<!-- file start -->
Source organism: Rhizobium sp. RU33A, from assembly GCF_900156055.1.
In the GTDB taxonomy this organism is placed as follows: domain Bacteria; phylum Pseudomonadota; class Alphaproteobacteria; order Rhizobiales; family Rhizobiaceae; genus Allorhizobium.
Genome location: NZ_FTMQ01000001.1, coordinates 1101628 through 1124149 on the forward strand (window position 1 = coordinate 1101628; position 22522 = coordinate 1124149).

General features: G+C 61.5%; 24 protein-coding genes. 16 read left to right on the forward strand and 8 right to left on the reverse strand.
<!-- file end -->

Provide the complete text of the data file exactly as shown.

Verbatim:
Source organism: Rhizobium sp. RU33A, from assembly GCF_900156055.1.
In the GTDB taxonomy this organism is placed as follows: domain Bacteria; phylum Pseudomonadota; class Alphaproteobacteria; order Rhizobiales; family Rhizobiaceae; genus Allorhizobium.
Genome location: NZ_FTMQ01000001.1, coordinates 1101628 through 1124149 on the forward strand (window position 1 = coordinate 1101628; position 22522 = coordinate 1124149).

General features: G+C 61.5%; 24 protein-coding genes. 16 read left to right on the forward strand and 8 right to left on the reverse strand.